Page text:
After two years of steep decline, the Ukrainian economy is finally beginning to show signs of recovery. Key indicators such as GDP are returning to positive territory, while the street-level situation also suggests that Ukraine is now entering a period of modest economic growth. The commercial real estate market is among the many sectors showing discreet signs of recovery.
From market freeze to thaw
Many of the shopping malls that were in the pipeline when the current economic crisis began in late 2013 are finally expected to open their doors for business in 2016. After two years of relative inertia, almost half a million square meters of shopping space is scheduled to open in 2016, with a similar amount expected to hit the market in 2017. According to retail sector research conducted by Colliers International, at the end of 2015, the total amount of quality retail space in Kyiv per thousand residents was 368 square meters (SQM). This total is significantly lower than comparative figures for neighbouring regional capital cities such as Bucharest (441 SQM), Budapest (564 SQM) and Warsaw (623 SQM).
These unfavorable comparisons are hardly surprising given the economic difficulties Ukraine has faced over the past two-and-a-half years. The existential crisis sparked by the Euromaidan protests and subsequent Russian military intervention in Crimea and east Ukraine has seen household incomes plummet throughout Ukraine, reducing the consumer spending power needed to fuel the retail sector. This slump has been accompanied by a sharp drop in the value of the Ukrainian national currency, the hryvnia, along with galloping inflation. In other words, retailers and commercial real estate developers active on the Ukrainian market have found themselves confronted by a perfect storm of negative conditions. Many developers reacted to these uniquely unfavourable market conditions by halting new commercial real estate projects. Unsurprisingly, 2015 saw a record low number of shopping malls enter the Kyiv market.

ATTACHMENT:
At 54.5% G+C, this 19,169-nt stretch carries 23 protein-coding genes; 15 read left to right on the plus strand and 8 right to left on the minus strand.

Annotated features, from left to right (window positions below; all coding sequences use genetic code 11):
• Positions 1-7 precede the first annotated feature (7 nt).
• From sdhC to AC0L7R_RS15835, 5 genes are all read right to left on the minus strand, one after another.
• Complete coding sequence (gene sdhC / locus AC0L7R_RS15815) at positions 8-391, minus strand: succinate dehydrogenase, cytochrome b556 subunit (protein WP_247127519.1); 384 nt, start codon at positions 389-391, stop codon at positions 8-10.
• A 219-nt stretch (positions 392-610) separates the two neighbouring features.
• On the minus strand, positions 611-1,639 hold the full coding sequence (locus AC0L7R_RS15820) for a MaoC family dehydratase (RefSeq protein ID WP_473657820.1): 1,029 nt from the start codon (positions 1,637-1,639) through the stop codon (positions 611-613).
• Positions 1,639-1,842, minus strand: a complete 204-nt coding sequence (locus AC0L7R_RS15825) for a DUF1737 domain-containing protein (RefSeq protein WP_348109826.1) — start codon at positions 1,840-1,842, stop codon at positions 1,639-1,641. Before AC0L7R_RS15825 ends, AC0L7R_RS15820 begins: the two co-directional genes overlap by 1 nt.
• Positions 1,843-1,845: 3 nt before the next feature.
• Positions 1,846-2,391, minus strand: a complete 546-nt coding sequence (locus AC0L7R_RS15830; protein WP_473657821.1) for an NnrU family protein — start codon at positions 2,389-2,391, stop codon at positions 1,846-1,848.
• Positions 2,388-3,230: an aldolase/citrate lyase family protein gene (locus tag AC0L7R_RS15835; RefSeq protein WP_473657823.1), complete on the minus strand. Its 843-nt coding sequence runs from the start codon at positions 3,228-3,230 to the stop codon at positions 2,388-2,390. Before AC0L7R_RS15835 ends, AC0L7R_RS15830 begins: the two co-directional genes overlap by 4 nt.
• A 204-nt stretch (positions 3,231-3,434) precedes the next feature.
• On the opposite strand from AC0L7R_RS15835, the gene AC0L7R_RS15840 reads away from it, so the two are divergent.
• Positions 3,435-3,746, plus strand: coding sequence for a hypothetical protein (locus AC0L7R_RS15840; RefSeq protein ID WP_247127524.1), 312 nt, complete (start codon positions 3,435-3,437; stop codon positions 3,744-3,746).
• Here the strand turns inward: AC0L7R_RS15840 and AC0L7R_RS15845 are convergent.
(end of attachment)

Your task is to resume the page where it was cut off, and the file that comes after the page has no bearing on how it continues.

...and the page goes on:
Despite these bleak market conditions, Ukraine’s formerly robust retail industry has proved remarkably resilient. Even the most severe of economic crises cannot last forever, and the first signs of a fledgling recovery in the retail sector were already becoming evident in the second half of 2015. According to data from German market research institute GfK, the relative stabilization of the hryvnia in the second part of the year played a major role in boosting consumer confidence. This led to a rise in spending, which in turn enabled retailers to stabilize turnovers in hryvnia terms. This moderate recovery, following the shocks of 2014 an early 2015, resulted in rising occupancy. Shopping mall vacancy rates in the Ukrainian capital at the end of 2015 stood at 5%, down from a high of 7.3% at the end of the previous year. Arricano Real Estate Chief Marketing Officer Nataliya Dmytrenko confirms this upward trend in occupancy. She points to the experience of Prospekt Shopping Mall, which opened at the end of 2014 at the very peak of the market turbulence. During 2015, the mall’s retail occupancy rate rose 20%, climbing from 73% to 93%.